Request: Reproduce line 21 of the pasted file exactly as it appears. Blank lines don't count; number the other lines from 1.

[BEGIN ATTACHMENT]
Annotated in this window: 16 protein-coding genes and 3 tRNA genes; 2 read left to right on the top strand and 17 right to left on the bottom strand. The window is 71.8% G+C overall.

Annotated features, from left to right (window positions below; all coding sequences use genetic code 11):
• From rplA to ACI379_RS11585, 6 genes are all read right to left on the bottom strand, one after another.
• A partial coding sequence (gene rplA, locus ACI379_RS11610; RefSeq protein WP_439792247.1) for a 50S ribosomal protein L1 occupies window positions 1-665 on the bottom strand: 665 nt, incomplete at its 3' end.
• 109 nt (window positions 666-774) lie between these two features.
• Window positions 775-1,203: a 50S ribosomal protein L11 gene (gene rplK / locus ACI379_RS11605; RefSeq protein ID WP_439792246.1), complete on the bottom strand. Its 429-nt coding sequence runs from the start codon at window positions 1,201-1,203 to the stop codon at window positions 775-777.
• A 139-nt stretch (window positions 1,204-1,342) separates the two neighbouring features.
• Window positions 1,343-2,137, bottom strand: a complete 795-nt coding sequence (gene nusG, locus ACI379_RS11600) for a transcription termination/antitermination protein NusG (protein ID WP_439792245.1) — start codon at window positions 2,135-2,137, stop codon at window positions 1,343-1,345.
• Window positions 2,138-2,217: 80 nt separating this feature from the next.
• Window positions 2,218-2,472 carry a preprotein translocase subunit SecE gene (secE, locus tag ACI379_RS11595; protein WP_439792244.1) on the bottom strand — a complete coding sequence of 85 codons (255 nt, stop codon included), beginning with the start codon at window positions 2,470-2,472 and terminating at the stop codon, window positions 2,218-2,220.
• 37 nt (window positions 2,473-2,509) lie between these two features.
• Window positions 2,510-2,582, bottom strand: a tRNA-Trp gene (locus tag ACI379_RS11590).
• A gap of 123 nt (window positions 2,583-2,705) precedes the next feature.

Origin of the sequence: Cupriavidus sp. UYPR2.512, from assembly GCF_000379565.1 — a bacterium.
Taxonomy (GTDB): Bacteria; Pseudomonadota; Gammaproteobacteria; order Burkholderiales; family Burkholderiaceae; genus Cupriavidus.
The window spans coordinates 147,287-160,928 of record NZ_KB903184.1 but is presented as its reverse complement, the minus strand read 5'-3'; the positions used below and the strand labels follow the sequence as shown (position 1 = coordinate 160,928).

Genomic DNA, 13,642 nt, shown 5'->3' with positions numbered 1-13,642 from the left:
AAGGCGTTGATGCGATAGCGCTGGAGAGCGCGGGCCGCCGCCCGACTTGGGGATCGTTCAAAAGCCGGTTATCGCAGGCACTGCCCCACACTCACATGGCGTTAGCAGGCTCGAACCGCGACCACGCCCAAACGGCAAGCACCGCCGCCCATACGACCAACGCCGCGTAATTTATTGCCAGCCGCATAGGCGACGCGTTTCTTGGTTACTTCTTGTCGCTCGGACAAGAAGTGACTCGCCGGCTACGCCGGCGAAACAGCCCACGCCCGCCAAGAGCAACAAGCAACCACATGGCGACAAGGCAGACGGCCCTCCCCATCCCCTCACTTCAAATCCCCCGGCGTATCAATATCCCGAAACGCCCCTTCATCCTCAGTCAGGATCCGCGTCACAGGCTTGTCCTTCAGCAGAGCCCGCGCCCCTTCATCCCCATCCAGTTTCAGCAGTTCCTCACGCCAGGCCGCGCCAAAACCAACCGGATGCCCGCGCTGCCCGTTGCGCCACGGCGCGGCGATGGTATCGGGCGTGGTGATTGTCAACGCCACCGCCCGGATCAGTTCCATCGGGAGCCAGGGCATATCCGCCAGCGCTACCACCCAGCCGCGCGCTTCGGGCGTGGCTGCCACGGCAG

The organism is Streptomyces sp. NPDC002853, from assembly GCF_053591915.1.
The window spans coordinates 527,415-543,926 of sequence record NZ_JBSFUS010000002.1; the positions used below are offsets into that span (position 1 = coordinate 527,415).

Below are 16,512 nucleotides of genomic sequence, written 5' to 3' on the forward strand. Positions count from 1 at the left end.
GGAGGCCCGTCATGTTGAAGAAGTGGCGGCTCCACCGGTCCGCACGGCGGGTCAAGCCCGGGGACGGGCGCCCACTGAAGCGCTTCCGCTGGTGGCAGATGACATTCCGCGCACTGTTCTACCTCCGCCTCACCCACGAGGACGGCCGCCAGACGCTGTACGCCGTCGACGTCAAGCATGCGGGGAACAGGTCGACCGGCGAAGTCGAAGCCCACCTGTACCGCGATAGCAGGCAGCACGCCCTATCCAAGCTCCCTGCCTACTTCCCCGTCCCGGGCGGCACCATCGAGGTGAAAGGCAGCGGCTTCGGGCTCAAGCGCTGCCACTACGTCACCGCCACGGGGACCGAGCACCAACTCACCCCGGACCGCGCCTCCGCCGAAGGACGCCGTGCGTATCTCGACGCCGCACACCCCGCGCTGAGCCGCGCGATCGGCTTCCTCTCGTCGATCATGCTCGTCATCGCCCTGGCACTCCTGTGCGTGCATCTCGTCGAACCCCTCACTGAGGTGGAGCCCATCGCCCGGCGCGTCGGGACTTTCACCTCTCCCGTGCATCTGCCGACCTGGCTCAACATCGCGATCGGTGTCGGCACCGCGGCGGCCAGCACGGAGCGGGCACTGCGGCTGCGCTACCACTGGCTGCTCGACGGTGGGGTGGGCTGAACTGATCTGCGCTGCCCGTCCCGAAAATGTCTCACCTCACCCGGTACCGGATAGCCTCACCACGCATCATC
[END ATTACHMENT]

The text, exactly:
Below are 16,512 nucleotides of genomic sequence, written 5' to 3' on the forward strand. Positions count from 1 at the left end.